The Nest of the Sparrowhawk HTML version

III. The Exile
But despite outward indifference, with the brief appearance of the soberly-garbed
young student upon the scene and his abrupt and silent departure, all the zest
seemed to have gone out of Lady Sue's mood.
The ingenuous flatteries of her little court irritated her now: she no longer felt
either amused or pleased by the extravagant compliments lavished upon her
beauty and skill by portly Squire John, by Sir Timothy Harrison or the more
diffident young Squire Pyncheon.
"Of a truth, I sometimes wish, Lady Sue, that I could find out if you have any
faults," remarked Squire Boatfield unctuously.
"Nay, Squire," she retorted sharply, "pray try to praise me to my female friends."
In vain did Mistress Pyncheon admonish her son to be more bold in his wooing.
"You behave like a fool, Oliver," she said meekly.
"But, Mother ..."
"Go, make yourself pleasing to her ladyship."
"But, Mother ..."
"I pray you, my son," she retorted with unusual acerbity, "do you want a million or
do you not?"
"But, Mother ..."
"Then go at once and get it, ere that fool Sir Timothy or the odious Boatfield
capture it under your very nose."
"But, Mother ..."
"Go! say something smart to her at once ... talk about your gray mare ... she is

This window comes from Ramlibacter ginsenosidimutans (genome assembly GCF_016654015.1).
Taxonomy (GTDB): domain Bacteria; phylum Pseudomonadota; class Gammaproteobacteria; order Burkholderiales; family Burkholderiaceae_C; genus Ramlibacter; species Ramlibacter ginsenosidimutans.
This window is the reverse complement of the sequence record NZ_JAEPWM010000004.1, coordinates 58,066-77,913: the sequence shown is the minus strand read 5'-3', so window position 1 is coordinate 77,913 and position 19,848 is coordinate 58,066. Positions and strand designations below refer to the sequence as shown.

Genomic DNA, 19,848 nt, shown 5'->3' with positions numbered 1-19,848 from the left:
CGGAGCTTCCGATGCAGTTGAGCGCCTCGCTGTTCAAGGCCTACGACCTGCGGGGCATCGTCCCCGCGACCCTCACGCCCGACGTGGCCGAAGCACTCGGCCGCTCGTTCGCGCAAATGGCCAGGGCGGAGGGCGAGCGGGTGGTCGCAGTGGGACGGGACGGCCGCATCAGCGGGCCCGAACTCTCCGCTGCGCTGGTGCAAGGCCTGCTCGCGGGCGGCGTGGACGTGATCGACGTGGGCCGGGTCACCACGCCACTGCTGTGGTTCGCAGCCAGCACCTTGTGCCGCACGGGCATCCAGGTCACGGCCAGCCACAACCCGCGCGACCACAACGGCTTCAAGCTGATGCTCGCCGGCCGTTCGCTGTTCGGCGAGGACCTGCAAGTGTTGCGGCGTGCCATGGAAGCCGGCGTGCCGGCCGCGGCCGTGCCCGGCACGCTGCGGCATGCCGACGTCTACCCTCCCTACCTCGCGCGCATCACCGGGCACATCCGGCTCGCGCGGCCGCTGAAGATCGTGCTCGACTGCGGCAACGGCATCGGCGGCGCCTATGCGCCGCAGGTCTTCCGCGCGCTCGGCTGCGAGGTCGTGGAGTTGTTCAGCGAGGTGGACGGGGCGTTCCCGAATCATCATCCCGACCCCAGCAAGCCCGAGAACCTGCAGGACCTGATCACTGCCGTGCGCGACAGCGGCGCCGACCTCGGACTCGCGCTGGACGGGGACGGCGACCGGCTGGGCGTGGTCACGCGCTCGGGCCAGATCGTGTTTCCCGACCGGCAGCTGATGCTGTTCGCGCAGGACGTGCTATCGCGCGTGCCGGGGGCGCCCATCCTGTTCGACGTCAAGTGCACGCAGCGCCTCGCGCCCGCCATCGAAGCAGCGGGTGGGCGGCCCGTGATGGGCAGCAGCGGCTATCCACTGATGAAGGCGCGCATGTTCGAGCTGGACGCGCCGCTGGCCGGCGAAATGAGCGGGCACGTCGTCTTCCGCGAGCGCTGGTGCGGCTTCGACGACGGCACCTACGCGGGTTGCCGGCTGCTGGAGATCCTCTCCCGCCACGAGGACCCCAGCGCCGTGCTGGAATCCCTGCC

over fond of horses ..."
Then as the young Squire, awkward and clumsy in his manner, more
accustomed to the company of his own servants than to that of highborn ladies,
made sundry unfortunate attempts to enchain the attention of the heiress, his
worthy mother turned with meek benignity to Sir Marmaduke.
"A veritable infatuation, good Sir Marmaduke," she said with a sigh, "quite
against my interests, you know. I had no thought to see the dear lad married so
soon, nor to give up my home at the Dene yet, in favor of a new mistress. Not but
that Oliver is not a good son to his mother--such a good lad!--and such a good
husband he would be to any girl who ..."
"A strange youth that secretary of yours, Sir Marmaduke," here interposed Dame
Harrison in her loud, dictatorial voice, breaking in on Mistress Pyncheon's
dithyrambs, "modest he appears to be, and silent too: a paragon meseems!"
She spoke with obvious sarcasm, casting covert glances at Lady Sue to see if
she heard.
Sir Marmaduke shrugged his shoulders.
"Lambert is very industrious," he said curtly.
"I thought secretaries never did anything but suck the ends of their pens,"
suggested Mistress Pyncheon mildly.